Introduction: This is a video posted to Youtube on October 26, 2021 by a social media personality going by the name Cramersez. The original video was clearly developed for TikTok, though I cannot find a direct link to it.
Key Facts: Militias figured prominently in the thinking of America’s leadership in the American revolution and the early years of American government. They were a significant theme in the development the Second Amendment. Modern paramilitary organizations in the USA often present themselves as militias, but they lack the institutional connections of colonial militias, Modern militias are often associated with right wing extremism and in some cases, domestic terrorism. Anti-(Federal)-government themes are a prominent part of the rhetoric coming out of modern militia.
Text: This Youtube video does not come with the option to produce a transcript, so this is my transcription. Anyway, the argument runs as follows:
“I’m going to say it again. Do you know why the Federal Government and state governments are so afraid of militias? Because militias, their only purpose for existing is to protect our rights. That’s it. They don’t want to take power. They don’t want to be governors. They don’t want to be presidents. They are only there to protect people’s rights, in case the government refuses to do so, like in Michigan, where a lady at a school board meeting begged the sheriff to protect their rights, begged the sheriff to intervene, and protect their children, and the sheriff said; “Fuck you.! I’m not going to do that; I’m going to side with the people who sign my check.” That’s why the militias are there. So when the law, when our politicians, when our so-called leaders, when they stop abiding by the Constitution, that’s what the militias are there for. And that’s why they are afraid of them.”
Comments: I spent a few minutes trying to find the specific incident in Michigan to which Cramer was referring here, but I couldn’t determine whether or not any of the stories I found were the specific story in question. This too is one of the features of sloppy rhetoric like Cramer uses here. His laziness makes work for those critics who might take him seriously enough to check. Conversely, it doesn’t take much effort to agree with him.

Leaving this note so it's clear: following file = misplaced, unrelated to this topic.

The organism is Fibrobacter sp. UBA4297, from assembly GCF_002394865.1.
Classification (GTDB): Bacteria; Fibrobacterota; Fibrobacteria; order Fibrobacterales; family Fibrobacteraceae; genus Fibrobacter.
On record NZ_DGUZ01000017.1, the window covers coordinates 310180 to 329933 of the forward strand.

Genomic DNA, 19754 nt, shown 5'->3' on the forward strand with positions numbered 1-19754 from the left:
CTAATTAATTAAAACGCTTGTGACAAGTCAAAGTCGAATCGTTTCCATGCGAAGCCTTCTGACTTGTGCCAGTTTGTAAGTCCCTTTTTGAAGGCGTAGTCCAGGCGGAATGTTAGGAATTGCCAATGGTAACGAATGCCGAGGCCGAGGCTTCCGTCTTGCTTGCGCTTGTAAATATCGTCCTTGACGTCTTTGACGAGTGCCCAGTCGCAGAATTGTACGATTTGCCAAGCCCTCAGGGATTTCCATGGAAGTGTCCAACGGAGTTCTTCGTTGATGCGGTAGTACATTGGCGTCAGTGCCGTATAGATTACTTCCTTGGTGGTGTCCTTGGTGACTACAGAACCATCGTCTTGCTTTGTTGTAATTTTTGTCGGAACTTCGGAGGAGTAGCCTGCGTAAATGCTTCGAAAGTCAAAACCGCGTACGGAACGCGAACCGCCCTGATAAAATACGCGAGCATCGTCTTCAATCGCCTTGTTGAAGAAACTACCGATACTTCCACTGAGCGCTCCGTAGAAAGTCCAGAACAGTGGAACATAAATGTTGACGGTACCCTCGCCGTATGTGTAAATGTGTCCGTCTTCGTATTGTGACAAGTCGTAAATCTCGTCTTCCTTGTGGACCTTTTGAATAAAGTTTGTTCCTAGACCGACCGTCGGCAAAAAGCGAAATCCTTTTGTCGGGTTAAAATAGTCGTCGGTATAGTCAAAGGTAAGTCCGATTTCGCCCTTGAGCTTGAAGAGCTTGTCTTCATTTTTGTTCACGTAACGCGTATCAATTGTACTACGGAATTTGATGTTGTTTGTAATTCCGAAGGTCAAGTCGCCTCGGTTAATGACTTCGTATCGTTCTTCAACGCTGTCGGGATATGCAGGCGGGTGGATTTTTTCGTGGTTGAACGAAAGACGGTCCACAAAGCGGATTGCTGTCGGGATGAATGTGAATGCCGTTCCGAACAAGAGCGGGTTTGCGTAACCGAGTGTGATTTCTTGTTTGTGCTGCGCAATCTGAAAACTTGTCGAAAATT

Statements: There is a lot of grouping here. The redundant assertions are obvious enough. Cramer also makes use of parallel construction, but that still leads to separate statements in at least one instance (statements 3-6). In others, it means, the opening clause of a single statement is repeated with minor variations. These must be grouped up (statement 8). Finally, I grouped up all of the elements of the story he told about a woman in Michigan (statement 7). Were I to go into detail on that story, I would of course prefer to break that up into distinct claims.
[a] I’m going to say it again.
 [This is the reason] the Federal Government and state governments are so afraid of militias.
]2] militias, their only purpose for existing is to protect our rights.
 That’s it.
 They don’t want to take power.
 They don’t want to be governors.
 They don’t want to be presidents.
 They are only there to protect people’s rights, in case the government refuses to do so,
 like in Michigan, where a lady at a school board meeting begged the sheriff to protect their rights, begged the sheriff to intervene, and protect their children, and the sheriff said; “Fuck you.! I’m not going to do that; I’m going to side with the people who sign my check.”
6] That’s why the militias are there.
8] So when the law, when our politicians, when our so-called leaders, when they stop abiding by the Constitution, that’s what the militias are there for.
1] that’s why they are afraid of them.
Diagram: The specific conclusion of this argument poses an interesting question. It’s tempting to see the claim (statement 1) that the only reason governments are afraid of militia is their sole purpose is the conclusion, because he seems to frame that as his central thesis. Yet, the notion that militia exist solely to protect the rights of American citizens (statement 2) seems to be a more robust claim with more direct relevance to actual political questions. So, I am inclined to treat that as the conclusion of the argument. From there, we get two major sub-arguments; one focusing on the motives of militia (4+5->3) and one focusing on the specific way Cramer things militia activity might be triggered (7->8->6) Both lead to statement 2.
The second of the two main arguments is worthy of a little comment. I take statement 7 to provide anecdotal evidence for the conclusions Cramer wishes to draw about the purpose of militia. It (putatively) establishes the need for extra-governmental action. Statement 8 is describes the principles he thinks would apply in cases like that, and this then leads to statement 6, which is simply a more succinct expression of the same thing. This then leads to statement 2, which is even more succinct.
Discussion: This argument raises the following themes; Anecdotal Evidence, Begging the Question, Cherry Picking, Inference Indicators, Just so Narratives, Misplaced Concretism, Suppressed Evidence, Redundant Assertions, Unsupported Claims.
Anecdotal Evidence: Cramer’s use of a single story to support his claim is an example of anecdotal evidence. That his story is unsourced and told in highly partisan terms is an additional problem. Even if his account of the Michigan example is accurate, this does not prove that militias would help in the matter, and even if they could, this does not prove that they pose no threats to others or that their sole purpose is protecting people’s rights.